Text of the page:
When Janet takes up a subject she does so from scratch, working from first principles and eschewing established templates and frameworks. This is the source of her originality. In her second book, Human Nature After Darwin (published in 2001), she examined aspects of philosophical reasoning through the study of Darwinism. She was particularly interested in claims about innate differences between men and women, which had been left open in The Sceptical Feminist.
Assume, for the sake of argument, that men are more disposed to take up random sexual opportunities than women. Would this imply that society should try to thwart or otherwise re-direct male urges? Or should we just accept that men and women are likely to behave differently and will make different choices? Janet is convinced that there are sexual differences—that men are more competitive and status-driven, for example—but this is not what really concerns her. She cares about the “so what?” She wants to show that feminists have nothing to fear from natural or genetic sexual variations.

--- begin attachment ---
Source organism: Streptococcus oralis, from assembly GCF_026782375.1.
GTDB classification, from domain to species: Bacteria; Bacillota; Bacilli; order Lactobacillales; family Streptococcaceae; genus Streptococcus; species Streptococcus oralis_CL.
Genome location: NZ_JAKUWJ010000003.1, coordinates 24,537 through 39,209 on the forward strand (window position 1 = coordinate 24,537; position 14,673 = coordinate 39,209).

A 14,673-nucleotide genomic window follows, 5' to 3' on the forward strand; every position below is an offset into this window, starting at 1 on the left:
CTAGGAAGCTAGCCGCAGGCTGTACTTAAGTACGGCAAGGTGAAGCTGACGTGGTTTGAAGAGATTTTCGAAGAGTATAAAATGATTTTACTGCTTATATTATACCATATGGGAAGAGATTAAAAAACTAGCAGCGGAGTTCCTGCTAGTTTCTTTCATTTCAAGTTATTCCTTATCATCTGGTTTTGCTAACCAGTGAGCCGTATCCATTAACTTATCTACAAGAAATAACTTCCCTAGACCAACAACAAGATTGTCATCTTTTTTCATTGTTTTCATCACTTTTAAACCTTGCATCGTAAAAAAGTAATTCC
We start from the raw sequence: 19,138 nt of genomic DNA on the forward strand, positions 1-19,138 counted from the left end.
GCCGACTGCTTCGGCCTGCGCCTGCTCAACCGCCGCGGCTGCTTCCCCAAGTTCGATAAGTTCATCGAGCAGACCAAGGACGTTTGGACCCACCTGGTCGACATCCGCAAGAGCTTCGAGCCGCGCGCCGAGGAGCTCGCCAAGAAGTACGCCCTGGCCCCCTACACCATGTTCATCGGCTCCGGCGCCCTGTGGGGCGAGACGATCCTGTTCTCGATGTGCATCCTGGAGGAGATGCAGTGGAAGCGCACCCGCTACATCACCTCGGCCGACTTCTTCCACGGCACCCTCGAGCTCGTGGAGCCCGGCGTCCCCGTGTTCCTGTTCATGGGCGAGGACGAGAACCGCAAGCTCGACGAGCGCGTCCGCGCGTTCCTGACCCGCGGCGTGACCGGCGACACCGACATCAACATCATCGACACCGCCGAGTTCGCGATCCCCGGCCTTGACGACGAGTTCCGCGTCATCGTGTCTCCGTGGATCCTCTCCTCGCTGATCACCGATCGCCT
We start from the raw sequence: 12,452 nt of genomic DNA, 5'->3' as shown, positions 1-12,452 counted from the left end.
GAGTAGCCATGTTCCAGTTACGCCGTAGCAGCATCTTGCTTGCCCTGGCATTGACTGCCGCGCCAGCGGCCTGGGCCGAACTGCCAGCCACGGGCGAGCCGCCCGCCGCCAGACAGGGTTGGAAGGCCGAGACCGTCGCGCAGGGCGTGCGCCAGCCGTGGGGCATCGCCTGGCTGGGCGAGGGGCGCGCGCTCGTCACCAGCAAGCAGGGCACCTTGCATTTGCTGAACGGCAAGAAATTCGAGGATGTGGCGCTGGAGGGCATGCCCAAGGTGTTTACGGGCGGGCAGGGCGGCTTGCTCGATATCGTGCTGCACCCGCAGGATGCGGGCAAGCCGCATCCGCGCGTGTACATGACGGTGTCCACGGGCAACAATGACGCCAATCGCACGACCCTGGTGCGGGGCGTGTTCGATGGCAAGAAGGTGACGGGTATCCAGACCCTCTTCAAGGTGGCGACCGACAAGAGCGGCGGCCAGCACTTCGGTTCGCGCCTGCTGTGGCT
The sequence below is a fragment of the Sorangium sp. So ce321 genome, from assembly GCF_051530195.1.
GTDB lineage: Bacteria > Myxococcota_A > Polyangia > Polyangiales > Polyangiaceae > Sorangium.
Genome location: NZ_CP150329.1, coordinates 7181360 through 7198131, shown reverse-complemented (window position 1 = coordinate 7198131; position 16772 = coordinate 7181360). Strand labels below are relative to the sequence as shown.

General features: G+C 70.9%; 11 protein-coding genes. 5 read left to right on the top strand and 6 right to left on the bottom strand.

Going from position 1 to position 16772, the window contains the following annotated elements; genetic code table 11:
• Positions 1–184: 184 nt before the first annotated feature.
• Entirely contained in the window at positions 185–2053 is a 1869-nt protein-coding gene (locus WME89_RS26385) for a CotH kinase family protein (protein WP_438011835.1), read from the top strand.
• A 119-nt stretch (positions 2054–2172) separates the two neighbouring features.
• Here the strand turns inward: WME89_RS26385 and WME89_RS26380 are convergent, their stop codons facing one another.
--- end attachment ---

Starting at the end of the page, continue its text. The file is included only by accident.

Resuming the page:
In conversation, Janet is more nimble than Derek. She is also an in-demand interviewee and public performer (she lectures fluently without notes). For a couple of series, she was a regular panellist on the BBC Radio 4 radio discussion programme, Moral Maze, although she wasn’t rude enough really to excel in that format and she had what must have been the exasperating habit of telling the presenter and her fellow panellists that they were posing the wrong question.
Unlike Derek, who is proudly a philosopher’s philosopher, Janet’s writings have shaped debate on practical matters—on feminism, naturally, but also on bioethics. More recently, she’s gained attention for her work on the ethics of organ transplants. Most people have an instinctive aversion to the idea of a market in kidneys or hearts, especially as those most likely to be willing to sell their organs would tend to be the poorest in society. But, Janet argues, it is far worse to prohibit such a market. “Of course it’s dreadful if people have to sell their organs. But how does a ban on them selling their organs improve things?”